And time doesn't wait for me, it keeps on rollin'.
Donald T. Scholz, Boston, Long Time (1976).
A relentless winter grudgingly surrenders to a dank, dreary spring, sequestering for months all but the most enthusiastic cyclist. Piling on, cynics smirk that the summer solstice marks the beginning of shorter days, as if the best of summer has already passed.
Don't buy it. Brighter days lie ahead.
Now is the time to ride. With a friend. In a group. With family. Solo. Before work. After work. On a day off. At an event. At a race. Just ride. It's fun and will stoke the fire for the next one.
The gatherings add up to relationships. The experiences add up to a lifestyle. It's always worth it.
|Brad Kurtz and grandson Ayden Kurtz enjoying the day riding the 2019 Black Hills Gravel Series #1 - Spearfish.|
Outside major urban centers, lightly traveled back roads exist most everywhere. Here in Western South Dakota, the Black Hills National Forest offers a treasure trove of remote gravel and dirt roads for the adventurous cyclist. With an embarrassment of riches, choosing where to ride can be confusing. Where does one start?
The best source of ride information is the gravel family itself, a friendly and welcoming lot. Ask around. Search social media. Enthusiasts love to share their enthusiasm and many document their rides digitally. In Spearfish, Rushmore Bikes has posted social media notices of its Wednesday night gravel rides for some time. Cyclists regularly post rides and events in FaceBook groups like Black Hills Drop Bar Dirt, Gravel & Cyclocross Riders. Even national websites like ridinggravel.com post local events on their calendars.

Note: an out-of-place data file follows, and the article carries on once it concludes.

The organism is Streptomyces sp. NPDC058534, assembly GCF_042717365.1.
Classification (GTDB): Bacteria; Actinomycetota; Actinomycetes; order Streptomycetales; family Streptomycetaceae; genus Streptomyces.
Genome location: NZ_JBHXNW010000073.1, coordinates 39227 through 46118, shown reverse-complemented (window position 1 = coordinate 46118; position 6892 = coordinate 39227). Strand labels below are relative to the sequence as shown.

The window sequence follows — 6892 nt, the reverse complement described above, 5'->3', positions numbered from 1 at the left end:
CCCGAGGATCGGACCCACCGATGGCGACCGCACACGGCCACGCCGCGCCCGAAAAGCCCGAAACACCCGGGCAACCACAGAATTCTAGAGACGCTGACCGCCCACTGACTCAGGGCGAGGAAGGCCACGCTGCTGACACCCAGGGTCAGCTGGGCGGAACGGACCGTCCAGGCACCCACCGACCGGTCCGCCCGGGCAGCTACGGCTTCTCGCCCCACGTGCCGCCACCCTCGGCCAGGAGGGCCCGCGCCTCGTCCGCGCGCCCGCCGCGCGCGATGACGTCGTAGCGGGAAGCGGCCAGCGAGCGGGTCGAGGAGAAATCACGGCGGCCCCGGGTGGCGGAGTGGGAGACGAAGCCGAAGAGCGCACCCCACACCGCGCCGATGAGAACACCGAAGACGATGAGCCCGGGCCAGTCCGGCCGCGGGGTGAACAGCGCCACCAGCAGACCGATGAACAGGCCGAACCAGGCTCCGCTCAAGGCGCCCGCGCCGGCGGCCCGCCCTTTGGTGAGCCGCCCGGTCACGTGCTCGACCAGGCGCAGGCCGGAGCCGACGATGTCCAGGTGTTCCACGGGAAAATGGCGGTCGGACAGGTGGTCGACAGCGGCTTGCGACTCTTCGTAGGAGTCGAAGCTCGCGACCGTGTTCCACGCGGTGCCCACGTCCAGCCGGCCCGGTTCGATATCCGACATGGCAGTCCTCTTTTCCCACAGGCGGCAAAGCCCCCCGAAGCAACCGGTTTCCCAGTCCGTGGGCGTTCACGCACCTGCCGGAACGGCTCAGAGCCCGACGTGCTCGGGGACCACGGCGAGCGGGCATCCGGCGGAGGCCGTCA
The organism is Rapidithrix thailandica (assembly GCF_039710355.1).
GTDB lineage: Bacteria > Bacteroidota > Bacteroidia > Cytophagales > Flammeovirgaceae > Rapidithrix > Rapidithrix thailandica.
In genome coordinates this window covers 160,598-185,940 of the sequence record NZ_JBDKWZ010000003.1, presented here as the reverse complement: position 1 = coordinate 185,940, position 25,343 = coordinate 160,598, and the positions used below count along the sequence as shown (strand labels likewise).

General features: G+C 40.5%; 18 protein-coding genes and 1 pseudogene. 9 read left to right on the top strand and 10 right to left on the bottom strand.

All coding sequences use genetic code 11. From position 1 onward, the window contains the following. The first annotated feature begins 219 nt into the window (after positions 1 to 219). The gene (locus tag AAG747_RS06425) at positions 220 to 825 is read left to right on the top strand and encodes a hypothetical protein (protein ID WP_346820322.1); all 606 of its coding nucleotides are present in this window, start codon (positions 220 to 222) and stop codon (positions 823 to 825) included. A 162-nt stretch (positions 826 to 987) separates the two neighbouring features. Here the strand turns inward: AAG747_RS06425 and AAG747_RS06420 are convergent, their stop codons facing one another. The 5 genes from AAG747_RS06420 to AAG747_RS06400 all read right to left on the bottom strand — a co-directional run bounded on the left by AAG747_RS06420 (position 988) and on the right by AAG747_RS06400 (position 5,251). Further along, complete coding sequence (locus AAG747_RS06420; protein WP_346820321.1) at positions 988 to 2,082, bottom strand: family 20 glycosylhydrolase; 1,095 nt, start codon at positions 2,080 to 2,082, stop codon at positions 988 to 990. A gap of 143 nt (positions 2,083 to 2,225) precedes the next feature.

Out here, another great ride resource that continues to build is the Black Hills Gravel Series, which are great routes almost anytime of year. I've ridden some of the Spearfish and Sturgis routes in the dead of winter. Since 2017, Lucas Haan has published gpx files and/or cue sheets for something like 8 different routes of about 10 miles, 14 different routes of about 25 miles and 13 different routes of about 50 miles. As far as I know, those routes are still out there.
Of course, part of the allure of riding remote roads is experiencing new country that interests you. What better way to explore than to create your own route? Better yet, brainstorm routes with a riding buddy over a coffee or brew.
Well, how do you do that? Most start digitally. Not surprisingly, I almost always start analog. That is, I pull out a hard copy U.S. Forest Service map of the Black Hills National Forest or the voluminous South Dakota State Atlas published by the South Dakota State Department of Transportation, which shows all public roads by county. I follow roads and near-roads, looking for interesting ridge lines, creeks, drainages, peaks, areas of former wildfires, small towns, abandoned towns, historical sites, or just anything different. Maybe I'll look for a spot on the map where I haven't ridden, just to find a way to get there. Maybe I'll look for an obscure connector between two better known roads. Maybe I'll just look. Then, when it comes time to ride, I simply piece together some of those roads to make a route of the desired distance and difficulty. Of course, I'll make a hard copy and bring it along.
Whether a route is digital, analog or by the seat of your shorts, it's all just pedaling a bicycle.
Time to ride.
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